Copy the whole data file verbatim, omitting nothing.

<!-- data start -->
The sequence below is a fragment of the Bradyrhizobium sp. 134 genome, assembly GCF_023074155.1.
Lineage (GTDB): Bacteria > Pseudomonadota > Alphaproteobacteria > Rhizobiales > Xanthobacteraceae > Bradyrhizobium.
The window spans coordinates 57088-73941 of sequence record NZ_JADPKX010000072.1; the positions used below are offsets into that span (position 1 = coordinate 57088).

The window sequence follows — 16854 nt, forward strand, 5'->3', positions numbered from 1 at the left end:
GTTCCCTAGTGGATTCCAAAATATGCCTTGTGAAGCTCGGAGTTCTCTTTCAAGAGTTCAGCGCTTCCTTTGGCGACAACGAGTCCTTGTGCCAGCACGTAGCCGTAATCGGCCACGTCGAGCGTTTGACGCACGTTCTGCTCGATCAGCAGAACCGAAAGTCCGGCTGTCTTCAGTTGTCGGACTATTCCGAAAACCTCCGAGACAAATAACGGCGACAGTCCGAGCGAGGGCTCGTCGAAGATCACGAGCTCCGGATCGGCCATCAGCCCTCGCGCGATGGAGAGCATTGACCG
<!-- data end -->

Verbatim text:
The sequence below is a fragment of the Bradyrhizobium sp. 134 genome, assembly GCF_023074155.1.
Lineage (GTDB): Bacteria > Pseudomonadota > Alphaproteobacteria > Rhizobiales > Xanthobacteraceae > Bradyrhizobium.
The window spans coordinates 57088-73941 of sequence record NZ_JADPKX010000072.1; the positions used below are offsets into that span (position 1 = coordinate 57088).

The window sequence follows — 16854 nt, forward strand, 5'->3', positions numbered from 1 at the left end:
GTTCCCTAGTGGATTCCAAAATATGCCTTGTGAAGCTCGGAGTTCTCTTTCAAGAGTTCAGCGCTTCCTTTGGCGACAACGAGTCCTTGTGCCAGCACGTAGCCGTAATCGGCCACGTCGAGCGTTTGACGCACGTTCTGCTCGATCAGCAGAACCGAAAGTCCGGCTGTCTTCAGTTGTCGGACTATTCCGAAAACCTCCGAGACAAATAACGGCGACAGTCCGAGCGAGGGCTCGTCGAAGATCACGAGCTCCGGATCGGCCATCAGCCCTCGCGCGATGGAGAGCATTGACCG